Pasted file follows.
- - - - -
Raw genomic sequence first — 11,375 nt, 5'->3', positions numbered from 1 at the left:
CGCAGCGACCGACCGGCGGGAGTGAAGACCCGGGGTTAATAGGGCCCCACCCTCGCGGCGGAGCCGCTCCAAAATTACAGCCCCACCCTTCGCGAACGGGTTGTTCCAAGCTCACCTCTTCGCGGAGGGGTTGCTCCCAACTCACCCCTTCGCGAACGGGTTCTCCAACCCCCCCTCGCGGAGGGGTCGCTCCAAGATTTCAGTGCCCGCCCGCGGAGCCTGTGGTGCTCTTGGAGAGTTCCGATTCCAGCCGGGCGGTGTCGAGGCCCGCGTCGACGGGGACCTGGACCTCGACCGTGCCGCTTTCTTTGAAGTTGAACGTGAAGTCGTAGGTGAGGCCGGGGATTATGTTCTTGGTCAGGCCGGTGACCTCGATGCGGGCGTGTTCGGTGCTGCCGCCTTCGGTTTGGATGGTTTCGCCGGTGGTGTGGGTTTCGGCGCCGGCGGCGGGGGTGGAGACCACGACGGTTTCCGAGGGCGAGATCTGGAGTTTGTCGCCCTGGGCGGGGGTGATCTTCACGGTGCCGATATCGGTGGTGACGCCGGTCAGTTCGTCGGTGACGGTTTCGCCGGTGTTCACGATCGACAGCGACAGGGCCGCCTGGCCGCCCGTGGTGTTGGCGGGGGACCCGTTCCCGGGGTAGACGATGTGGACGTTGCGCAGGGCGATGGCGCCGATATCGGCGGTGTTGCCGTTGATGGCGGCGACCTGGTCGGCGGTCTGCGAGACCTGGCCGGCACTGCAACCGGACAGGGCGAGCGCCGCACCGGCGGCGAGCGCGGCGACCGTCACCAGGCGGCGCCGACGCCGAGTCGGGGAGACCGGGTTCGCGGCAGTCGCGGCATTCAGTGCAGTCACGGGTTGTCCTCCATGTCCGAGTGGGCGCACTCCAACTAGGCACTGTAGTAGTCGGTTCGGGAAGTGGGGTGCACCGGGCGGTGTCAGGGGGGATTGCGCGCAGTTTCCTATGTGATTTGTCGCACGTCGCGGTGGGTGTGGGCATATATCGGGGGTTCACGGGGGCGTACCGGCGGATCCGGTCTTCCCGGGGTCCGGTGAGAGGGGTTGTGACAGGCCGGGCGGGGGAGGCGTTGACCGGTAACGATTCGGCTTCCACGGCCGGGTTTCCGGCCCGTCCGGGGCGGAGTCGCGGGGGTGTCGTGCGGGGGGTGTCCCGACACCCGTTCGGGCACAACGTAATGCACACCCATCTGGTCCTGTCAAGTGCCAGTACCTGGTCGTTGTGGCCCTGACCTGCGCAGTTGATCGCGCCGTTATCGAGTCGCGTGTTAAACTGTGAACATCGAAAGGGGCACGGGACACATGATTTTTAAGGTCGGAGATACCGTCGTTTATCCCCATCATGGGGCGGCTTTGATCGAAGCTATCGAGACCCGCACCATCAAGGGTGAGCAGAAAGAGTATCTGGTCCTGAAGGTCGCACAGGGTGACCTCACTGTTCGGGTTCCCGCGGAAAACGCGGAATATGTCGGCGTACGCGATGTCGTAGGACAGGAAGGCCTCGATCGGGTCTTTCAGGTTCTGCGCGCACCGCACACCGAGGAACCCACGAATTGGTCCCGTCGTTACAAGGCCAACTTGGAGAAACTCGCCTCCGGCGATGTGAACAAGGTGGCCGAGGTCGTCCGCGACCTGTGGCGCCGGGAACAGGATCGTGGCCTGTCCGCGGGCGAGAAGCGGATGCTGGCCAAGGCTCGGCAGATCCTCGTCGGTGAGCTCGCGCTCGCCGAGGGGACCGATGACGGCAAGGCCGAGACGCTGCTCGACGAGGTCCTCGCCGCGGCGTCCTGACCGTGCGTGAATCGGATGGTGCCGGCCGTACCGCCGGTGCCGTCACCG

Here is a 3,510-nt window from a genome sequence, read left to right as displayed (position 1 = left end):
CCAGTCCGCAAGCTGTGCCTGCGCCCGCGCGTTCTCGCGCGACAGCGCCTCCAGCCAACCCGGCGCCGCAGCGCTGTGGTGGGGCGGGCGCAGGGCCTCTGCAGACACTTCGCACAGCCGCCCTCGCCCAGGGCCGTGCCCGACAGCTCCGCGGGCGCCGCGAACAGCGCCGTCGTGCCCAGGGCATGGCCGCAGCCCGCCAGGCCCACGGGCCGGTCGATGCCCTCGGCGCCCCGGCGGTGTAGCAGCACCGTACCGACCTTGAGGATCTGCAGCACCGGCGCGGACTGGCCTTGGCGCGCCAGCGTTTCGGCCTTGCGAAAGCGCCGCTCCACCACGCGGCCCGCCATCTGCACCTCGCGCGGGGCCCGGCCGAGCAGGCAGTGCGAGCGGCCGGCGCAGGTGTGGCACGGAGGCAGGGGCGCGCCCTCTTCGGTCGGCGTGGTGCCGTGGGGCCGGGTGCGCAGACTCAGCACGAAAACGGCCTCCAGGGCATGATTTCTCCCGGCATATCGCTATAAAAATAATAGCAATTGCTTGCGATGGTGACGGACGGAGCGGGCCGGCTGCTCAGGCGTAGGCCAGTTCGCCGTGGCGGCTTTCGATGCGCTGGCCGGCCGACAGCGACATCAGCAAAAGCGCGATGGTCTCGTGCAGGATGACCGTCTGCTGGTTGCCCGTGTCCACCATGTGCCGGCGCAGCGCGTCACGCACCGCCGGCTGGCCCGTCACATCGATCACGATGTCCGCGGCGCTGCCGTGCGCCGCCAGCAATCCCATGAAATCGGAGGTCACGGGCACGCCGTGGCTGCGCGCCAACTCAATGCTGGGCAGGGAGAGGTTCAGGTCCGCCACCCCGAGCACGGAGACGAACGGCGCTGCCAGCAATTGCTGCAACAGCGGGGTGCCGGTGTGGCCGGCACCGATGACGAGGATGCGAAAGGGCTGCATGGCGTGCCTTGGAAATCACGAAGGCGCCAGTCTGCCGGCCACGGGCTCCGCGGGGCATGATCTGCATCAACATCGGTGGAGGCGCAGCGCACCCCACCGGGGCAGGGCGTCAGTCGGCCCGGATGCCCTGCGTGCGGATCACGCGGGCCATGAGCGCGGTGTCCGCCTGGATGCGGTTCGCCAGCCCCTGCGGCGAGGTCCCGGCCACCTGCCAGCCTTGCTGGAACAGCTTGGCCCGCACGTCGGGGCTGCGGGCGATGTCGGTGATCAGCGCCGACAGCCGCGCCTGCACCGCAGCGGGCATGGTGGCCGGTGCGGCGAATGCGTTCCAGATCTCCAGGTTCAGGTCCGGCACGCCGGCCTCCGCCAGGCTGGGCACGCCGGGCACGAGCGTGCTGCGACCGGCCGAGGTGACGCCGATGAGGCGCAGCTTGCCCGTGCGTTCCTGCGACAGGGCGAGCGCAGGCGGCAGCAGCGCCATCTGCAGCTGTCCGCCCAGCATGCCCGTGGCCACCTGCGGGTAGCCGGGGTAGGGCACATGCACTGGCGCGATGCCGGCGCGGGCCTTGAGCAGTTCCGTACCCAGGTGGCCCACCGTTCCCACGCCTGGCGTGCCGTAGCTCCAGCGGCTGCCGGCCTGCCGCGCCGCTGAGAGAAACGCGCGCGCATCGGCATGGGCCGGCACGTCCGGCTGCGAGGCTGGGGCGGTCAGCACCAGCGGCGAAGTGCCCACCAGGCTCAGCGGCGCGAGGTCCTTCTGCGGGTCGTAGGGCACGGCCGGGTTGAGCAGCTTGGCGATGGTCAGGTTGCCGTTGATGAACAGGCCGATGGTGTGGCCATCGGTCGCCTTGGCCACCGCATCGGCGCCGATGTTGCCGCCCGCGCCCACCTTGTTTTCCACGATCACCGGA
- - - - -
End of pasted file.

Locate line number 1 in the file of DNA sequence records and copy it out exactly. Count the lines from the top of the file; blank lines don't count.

Raw genomic sequence first — 11,375 nt, 5'->3', positions numbered from 1 at the left: